I know this seems sacrilegious -- to make bolognese without meat, but I just had to offer up a vegetarian version of this dish. I created a version that uses chicken thighs and mushrooms, which is a family favorite. However, I wanted to go one step further an omit the meat and poultry all together.
Mushrooms are not my favorite thing to eat, but in a dish like this, they offer that meatiness and umami flavor that is greatly desired. Even though I know mushrooms are present in the sauce, they aren't hitting me over the head with their presence.
This sauce requires about 2-3 hours of simmering time for the flavors to develop. You could make this in a crockpot set on low over 8 hours. It's delicious over pasta or polenta. And definitely serve with a glass of chianti and crusty bread.
You won't miss the meat here. Trust me.
*For this recipe, I love to use a food processor to chop up the vegetables. You can pulse the onions and garlic together until finely chopped; same with the mushrooms.
Place the dried mushrooms in a small bowl and pour the hot water over. All the mushrooms to soften, about 15-20 minutes. Drain and reserve the mushroom water and the mushrooms. Finely chop the rehydrated mushrooms. Set aside until ready to use.
Heat the olive oil in a saucepan set over medium heat. Add the onion and garlic; sauté for 5-7 minutes. Add the rosemary and season lightly with salt and pepper; sauté for 1-2 minutes. Add the crimini and porcini mushrooms. Reduce heat slightly to medium low and sauté for 5 minutes. Add the tomato paste; cook for 3-4 minutes (helps bring out the flavor). Deglaze with the red wine; allow to reduce slightly. Pour in the tomatoes and rinse the can out with about a cup of water. Add the tomato water to the mixture. Stir in the mushroom water. Season lightly with salt and pepper.
Reduce heat to low. Simmer for 2-3 hours. The sauce will reduce by about a third. Adjust seasonings to taste. Serve with pasta or polenta.
Simply put, I love pie. Fruit pies. Cream pies. Any kind of pie. I'd take pie over cake any day.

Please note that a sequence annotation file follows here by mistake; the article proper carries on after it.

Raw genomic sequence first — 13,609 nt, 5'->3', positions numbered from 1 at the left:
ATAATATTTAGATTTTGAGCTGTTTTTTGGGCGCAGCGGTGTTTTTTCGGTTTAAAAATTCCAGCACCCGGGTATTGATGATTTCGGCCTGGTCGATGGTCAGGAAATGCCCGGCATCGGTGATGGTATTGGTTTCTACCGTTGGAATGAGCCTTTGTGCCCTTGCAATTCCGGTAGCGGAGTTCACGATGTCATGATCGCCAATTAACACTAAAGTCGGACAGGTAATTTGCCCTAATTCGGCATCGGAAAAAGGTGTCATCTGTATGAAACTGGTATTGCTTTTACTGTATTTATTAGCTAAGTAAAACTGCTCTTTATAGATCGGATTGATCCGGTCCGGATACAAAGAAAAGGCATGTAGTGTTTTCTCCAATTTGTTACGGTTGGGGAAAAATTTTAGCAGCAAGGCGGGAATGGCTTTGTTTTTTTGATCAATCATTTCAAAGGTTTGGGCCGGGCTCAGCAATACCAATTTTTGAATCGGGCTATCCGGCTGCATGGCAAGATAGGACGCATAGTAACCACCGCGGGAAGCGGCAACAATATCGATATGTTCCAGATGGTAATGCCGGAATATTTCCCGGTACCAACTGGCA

A while back, I posted a recipe for an Apple Galette. Galettes are my favorite kind of "pie" because they are simple to make and usually contain less sugar and more fruit than a standard pie. The recipe below is a variation of that galette but it can be made with any fruit you have available. The crust is whole wheat but still tender and flaky. Really, it is.
I don't suggest using frozen berries in this because of the excess moisture they contain. Fresh is best when making galettes. It lets the fruit really shine.
Raspberry Galette with Whole Wheat Crust
**The spice (or herb used) will depend on the fruit you choose. Raspberries and cardamom go well together. Lavender and blueberries are a lovely match. Cinnamon goes with many fruits and berries. Or you can just leave the spice out.
Preheat oven to 400ºF. Line a baking sheet with parchment paper. Roll the pie crust into a 12 to 14-inch circle. Transfer to the baking sheet.
In a large bowl, toss together the fruit, sugar, salt, lemon juice, lemon zest, cornstarch, and cardamom.
Mound the fruit mixture in the center of the crust, leaving a 1-2 inch border. Gently fold the pastry over the fruit, pleating it as you move around the crust. Brush pastry with the cream and sprinkle with sugar.
Bake for 35-45 minutes or until the filling is bubbling and crust is golden brown. Cool for 20 minutes before serving. Serve slightly warm or at room temperature.
Ice cream or sweetened whipped cream optional.
Whole Wheat Pie Crust
In a the bowl of a food processor, mix together the whole wheat flour and salt. Add the butter and pulse 15-20 times until the mixture resembles coarse meal.
In a liquid measuring cup, whisk together the honey, orange juice, water, and zest.
With the motor running, pour wet ingredients through the feed tube. Pulse until the mixture starts to come together and is moistened.
Place the dough on a lightly floured surface. Pat the dough together until it becomes a solid piece. Flatten into a disk. Wrap in plastic wrap and refrigerate for at least 1 hour. Can be made up to 2-3 days ahead of time.
Lentils: Pantry Gems by Marcy Gaston